How to wean your baby off the bottle
Introducing babies to solid foods or weaning, usually takes place when the baby is between four and six months old. There are differing schools of thought on this subject however. Some organizations say weaning should be held back until a baby is six months old and others that it can be started from around four months old. NEVER give anything other than milk to babies under four months of age.
Weaning, whenever you choose to start this process is a gradual one which should not be forced upon the baby if they are not interested. Weaning means a gradual transition from a liquid diet to eating solid foods. Your baby will still need their milk feeds during the weaning process but as it progresses their milk intake will gradually lessen. A six month old baby should still be having around 600mls of milk per day.
Eventually your baby may only need one or two milk feeds per day. Water or weakened fruit juice can be given to babies between meals if they are thirsty.
Seek medical advice if you are unsure about weaning.
A baby’s first taste of food should be something simple and quite bland. Baby rice or porridge is a good starter food. As you start to introduce more foods into your baby’s diet you can begin to vary the flavours.
Home made food is preferable to manufactured baby food but jars or tins of baby food can be convenient and are handy to have in to make life a bit easier. They are also good for transporting when you are on the move.
Bananas are good nutricious food for babies. They can be mashed through a sieve quite easily and do not require warming first. Any soft fruit can be prepared this way. Avocados can also be mashed and you could add breastmilk or formula to thin down the consistency of the food to suit your baby’s needs.
A food processor is a good way to puree foods and means that after a while you can give your baby more or less the same food that you eat yourself. This way they will get the goodness from the meat, fish and vegatables that you yourself eat.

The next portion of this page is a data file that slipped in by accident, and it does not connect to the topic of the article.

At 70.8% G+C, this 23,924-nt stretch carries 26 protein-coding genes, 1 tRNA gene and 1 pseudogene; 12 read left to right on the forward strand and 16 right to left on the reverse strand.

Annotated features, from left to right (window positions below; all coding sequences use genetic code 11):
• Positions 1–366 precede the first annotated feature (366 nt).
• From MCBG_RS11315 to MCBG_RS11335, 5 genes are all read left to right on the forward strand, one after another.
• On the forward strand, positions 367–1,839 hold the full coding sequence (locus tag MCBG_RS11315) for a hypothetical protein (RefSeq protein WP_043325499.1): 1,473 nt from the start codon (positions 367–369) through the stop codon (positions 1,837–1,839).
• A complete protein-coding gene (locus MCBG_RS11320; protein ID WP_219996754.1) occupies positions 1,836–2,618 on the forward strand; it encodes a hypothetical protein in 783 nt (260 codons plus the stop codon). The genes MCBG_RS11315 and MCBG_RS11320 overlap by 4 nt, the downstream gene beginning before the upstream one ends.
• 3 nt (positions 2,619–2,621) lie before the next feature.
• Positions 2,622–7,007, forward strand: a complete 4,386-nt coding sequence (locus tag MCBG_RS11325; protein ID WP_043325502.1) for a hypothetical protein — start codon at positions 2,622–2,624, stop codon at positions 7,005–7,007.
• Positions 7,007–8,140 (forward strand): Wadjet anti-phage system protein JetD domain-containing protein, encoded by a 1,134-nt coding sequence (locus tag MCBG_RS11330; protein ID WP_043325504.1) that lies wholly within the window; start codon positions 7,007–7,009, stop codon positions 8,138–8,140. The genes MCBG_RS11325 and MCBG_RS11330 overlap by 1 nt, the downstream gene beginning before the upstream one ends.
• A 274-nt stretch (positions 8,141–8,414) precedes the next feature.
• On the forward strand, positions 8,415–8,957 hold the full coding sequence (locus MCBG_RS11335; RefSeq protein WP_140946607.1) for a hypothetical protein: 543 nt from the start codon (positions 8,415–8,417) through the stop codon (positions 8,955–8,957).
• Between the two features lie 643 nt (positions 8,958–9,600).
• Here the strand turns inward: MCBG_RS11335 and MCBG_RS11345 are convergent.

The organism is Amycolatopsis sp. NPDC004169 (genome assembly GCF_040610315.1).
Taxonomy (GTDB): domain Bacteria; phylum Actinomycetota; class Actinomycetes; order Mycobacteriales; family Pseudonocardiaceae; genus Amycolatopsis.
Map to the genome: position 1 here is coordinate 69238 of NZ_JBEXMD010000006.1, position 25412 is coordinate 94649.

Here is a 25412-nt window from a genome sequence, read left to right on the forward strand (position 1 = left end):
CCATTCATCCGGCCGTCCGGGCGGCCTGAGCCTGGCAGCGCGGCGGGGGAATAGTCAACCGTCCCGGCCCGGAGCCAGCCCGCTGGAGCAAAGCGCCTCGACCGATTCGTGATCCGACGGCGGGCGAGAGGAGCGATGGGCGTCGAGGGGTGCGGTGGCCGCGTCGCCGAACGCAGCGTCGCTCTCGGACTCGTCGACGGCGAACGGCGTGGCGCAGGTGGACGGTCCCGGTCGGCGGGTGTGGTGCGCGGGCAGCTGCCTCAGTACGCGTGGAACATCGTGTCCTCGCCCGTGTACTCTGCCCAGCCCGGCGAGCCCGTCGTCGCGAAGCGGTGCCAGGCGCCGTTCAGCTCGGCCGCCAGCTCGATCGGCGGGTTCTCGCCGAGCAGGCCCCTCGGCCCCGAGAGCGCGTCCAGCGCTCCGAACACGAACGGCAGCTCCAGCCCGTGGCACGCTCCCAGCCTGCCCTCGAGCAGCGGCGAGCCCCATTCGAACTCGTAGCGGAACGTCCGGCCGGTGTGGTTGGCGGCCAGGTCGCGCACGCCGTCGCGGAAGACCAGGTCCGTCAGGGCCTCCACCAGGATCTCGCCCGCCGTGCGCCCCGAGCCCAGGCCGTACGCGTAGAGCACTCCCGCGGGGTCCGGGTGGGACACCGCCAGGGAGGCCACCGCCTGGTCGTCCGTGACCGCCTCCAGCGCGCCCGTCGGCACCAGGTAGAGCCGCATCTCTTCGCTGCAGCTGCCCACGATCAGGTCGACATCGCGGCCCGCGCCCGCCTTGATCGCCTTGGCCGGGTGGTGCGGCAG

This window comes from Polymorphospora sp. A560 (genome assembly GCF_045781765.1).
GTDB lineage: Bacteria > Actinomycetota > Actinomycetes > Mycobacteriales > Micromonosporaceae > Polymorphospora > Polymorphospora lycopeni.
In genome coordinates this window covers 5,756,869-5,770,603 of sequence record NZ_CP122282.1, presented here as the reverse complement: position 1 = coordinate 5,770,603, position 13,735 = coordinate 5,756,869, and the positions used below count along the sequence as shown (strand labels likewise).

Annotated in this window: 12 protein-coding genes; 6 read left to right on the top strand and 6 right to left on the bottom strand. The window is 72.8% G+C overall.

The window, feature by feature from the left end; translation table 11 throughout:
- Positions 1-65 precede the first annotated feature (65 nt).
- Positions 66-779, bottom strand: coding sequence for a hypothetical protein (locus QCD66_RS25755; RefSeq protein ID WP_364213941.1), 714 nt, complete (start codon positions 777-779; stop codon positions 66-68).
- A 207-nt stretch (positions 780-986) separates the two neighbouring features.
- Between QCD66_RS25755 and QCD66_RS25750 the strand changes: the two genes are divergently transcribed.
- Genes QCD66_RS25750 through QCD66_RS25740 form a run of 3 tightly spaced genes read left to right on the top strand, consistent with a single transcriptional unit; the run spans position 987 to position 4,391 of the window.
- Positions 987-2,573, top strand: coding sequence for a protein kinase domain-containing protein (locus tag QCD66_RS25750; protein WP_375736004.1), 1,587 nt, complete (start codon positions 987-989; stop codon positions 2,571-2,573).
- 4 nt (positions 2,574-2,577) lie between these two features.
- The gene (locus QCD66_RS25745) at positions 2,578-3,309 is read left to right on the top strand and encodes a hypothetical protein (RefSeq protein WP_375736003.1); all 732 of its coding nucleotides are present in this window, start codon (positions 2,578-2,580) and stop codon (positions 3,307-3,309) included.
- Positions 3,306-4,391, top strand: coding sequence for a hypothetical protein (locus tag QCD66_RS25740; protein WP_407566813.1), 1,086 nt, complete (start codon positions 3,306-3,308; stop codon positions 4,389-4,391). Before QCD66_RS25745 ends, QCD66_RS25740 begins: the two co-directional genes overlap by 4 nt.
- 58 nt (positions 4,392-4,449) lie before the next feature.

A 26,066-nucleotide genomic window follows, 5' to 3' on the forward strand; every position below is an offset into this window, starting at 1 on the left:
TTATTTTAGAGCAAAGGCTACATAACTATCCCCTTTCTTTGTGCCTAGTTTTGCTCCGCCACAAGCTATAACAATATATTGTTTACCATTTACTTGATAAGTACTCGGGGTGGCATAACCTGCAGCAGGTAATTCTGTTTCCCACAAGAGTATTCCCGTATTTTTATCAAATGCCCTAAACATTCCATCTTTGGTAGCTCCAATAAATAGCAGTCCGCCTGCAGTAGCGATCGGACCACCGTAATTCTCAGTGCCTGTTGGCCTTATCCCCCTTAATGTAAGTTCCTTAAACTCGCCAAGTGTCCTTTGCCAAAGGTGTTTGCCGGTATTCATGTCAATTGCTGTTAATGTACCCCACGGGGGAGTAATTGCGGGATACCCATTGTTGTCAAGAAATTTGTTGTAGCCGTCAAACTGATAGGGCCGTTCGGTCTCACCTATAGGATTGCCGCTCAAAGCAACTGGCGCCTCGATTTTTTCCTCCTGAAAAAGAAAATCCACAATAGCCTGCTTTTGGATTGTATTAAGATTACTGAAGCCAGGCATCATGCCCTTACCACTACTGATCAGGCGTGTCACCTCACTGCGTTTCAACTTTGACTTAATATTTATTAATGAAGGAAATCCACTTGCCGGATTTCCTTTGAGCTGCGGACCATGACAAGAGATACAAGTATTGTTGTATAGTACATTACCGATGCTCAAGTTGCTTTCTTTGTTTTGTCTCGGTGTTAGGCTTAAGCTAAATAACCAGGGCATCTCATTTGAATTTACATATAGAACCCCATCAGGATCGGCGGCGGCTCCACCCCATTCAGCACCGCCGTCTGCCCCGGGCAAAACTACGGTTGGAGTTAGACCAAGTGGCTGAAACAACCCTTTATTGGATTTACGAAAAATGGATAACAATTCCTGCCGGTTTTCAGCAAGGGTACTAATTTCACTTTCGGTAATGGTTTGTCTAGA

Just make sure not to add salt and sugar or concentrated stock cubes to your baby’s food as their kidneys are not yet able to process these things and could be damaged by them.
Your baby will need a high chair in which to comfortably sit. Do not try to sit a baby in a high chair if they cannot support themselves. Baby should be strapped in and never left alone whilst in the high chair.
There are many types of high chair on the market ones to suite all tastes and price ranges. Some chairs are adjustable and can be used as small toddler chairs when the child grows.
As your baby becomes familiar with different foods you will be able to introduce finger foods. Carrot sticks, cook by boiling or steaming so they are not too hard. Only give your baby finger foods when you are sure that they can chew and swallow small pieces of food without choking. Babies like to hold and eat things like toast too.
Baby feeding him/herself
Soon your baby will want to feed themselves. This is an important step in their development leading to their increasing independence. Although messy your baby should be encouraged to feed themselves as this is how they learn. Let them touch and become familiar with how foods feel. Be prepared for a messy mealtime by putting newspaper or plastic sheeting under and around your baby’s highchair. This is the start of your baby learning how to use utensils. Eventually they will master the art of feeding themselves with a plastic spoon. (Do not give babies a fork or knife)
When your baby is starting to feed themselves they will most likely end up with food everywhere even in their hair!
NEVER leave a baby on their own while they are eating.
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